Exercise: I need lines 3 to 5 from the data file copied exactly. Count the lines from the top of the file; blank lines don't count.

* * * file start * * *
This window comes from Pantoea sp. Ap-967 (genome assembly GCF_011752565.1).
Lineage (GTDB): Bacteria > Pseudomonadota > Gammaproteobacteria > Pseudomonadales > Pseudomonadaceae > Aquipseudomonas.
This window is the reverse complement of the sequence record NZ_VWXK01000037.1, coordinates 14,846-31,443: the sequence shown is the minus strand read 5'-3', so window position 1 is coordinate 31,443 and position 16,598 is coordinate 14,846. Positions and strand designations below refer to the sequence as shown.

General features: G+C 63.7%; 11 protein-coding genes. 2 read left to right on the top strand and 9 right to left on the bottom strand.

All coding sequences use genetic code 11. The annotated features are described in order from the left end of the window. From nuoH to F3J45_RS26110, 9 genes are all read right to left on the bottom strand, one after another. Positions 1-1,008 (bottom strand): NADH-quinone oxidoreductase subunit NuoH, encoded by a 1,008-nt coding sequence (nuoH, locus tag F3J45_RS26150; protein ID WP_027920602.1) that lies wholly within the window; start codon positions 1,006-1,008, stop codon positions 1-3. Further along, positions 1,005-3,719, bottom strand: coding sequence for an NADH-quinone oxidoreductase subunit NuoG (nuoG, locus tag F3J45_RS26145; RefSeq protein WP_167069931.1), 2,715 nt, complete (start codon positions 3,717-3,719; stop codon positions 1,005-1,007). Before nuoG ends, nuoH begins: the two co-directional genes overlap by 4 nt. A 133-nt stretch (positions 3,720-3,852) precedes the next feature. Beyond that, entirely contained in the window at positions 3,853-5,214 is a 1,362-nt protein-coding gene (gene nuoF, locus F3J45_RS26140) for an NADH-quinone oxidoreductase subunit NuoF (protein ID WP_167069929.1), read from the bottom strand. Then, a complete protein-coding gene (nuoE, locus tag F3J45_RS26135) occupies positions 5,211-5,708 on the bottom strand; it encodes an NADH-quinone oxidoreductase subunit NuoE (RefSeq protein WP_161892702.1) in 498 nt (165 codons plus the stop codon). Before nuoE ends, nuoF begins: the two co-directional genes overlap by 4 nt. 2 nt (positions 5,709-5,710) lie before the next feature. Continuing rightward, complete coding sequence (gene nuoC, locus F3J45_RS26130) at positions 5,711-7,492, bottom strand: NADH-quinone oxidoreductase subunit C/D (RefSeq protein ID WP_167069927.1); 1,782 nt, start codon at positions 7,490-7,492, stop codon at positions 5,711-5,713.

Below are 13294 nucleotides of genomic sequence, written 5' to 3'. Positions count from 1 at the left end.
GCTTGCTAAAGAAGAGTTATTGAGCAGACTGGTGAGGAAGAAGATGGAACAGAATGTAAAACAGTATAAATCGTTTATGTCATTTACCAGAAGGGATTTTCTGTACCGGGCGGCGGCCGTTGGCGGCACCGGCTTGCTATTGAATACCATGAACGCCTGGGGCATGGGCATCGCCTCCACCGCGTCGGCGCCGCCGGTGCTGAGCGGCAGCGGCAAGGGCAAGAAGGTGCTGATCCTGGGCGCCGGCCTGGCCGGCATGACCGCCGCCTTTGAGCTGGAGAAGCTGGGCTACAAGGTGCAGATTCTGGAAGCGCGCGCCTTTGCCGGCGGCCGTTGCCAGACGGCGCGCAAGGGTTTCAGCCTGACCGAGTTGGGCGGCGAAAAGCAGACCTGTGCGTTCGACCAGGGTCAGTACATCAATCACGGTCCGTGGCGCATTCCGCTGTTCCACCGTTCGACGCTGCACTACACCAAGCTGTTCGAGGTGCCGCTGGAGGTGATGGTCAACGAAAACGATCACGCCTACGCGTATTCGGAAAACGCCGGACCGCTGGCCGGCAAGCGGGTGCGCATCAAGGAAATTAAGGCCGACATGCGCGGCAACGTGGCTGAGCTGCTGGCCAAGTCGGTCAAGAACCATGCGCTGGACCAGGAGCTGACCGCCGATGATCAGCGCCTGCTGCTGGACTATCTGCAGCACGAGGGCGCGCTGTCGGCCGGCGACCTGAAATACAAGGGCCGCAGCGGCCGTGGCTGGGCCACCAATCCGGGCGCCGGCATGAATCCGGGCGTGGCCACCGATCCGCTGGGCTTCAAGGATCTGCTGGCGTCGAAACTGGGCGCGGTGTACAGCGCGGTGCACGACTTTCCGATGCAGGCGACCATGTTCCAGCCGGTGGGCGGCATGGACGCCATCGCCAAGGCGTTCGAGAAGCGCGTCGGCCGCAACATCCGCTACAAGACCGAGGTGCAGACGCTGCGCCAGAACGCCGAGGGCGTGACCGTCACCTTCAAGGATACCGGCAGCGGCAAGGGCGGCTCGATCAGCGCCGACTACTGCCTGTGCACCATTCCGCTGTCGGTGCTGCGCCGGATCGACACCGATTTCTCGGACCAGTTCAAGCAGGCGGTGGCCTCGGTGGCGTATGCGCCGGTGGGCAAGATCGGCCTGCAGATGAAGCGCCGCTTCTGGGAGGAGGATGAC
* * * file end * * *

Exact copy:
This window is the reverse complement of the sequence record NZ_VWXK01000037.1, coordinates 14,846-31,443: the sequence shown is the minus strand read 5'-3', so window position 1 is coordinate 31,443 and position 16,598 is coordinate 14,846. Positions and strand designations below refer to the sequence as shown.

General features: G+C 63.7%; 11 protein-coding genes. 2 read left to right on the top strand and 9 right to left on the bottom strand.

All coding sequences use genetic code 11. The annotated features are described in order from the left end of the window. From nuoH to F3J45_RS26110, 9 genes are all read right to left on the bottom strand, one after another. Positions 1-1,008 (bottom strand): NADH-quinone oxidoreductase subunit NuoH, encoded by a 1,008-nt coding sequence (nuoH, locus tag F3J45_RS26150; protein ID WP_027920602.1) that lies wholly within the window; start codon positions 1,006-1,008, stop codon positions 1-3. Further along, positions 1,005-3,719, bottom strand: coding sequence for an NADH-quinone oxidoreductase subunit NuoG (nuoG, locus tag F3J45_RS26145; RefSeq protein WP_167069931.1), 2,715 nt, complete (start codon positions 3,717-3,719; stop codon positions 1,005-1,007). Before nuoG ends, nuoH begins: the two co-directional genes overlap by 4 nt. A 133-nt stretch (positions 3,720-3,852) precedes the next feature. Beyond that, entirely contained in the window at positions 3,853-5,214 is a 1,362-nt protein-coding gene (gene nuoF, locus F3J45_RS26140) for an NADH-quinone oxidoreductase subunit NuoF (protein ID WP_167069929.1), read from the bottom strand. Then, a complete protein-coding gene (nuoE, locus tag F3J45_RS26135) occupies positions 5,211-5,708 on the bottom strand; it encodes an NADH-quinone oxidoreductase subunit NuoE (RefSeq protein WP_161892702.1) in 498 nt (165 codons plus the stop codon). Before nuoE ends, nuoF begins: the two co-directional genes overlap by 4 nt. 2 nt (positions 5,709-5,710) lie before the next feature. Continuing rightward, complete coding sequence (gene nuoC, locus F3J45_RS26130) at positions 5,711-7,492, bottom strand: NADH-quinone oxidoreductase subunit C/D (RefSeq protein ID WP_167069927.1); 1,782 nt, start codon at positions 7,490-7,492, stop codon at positions 5,711-5,713.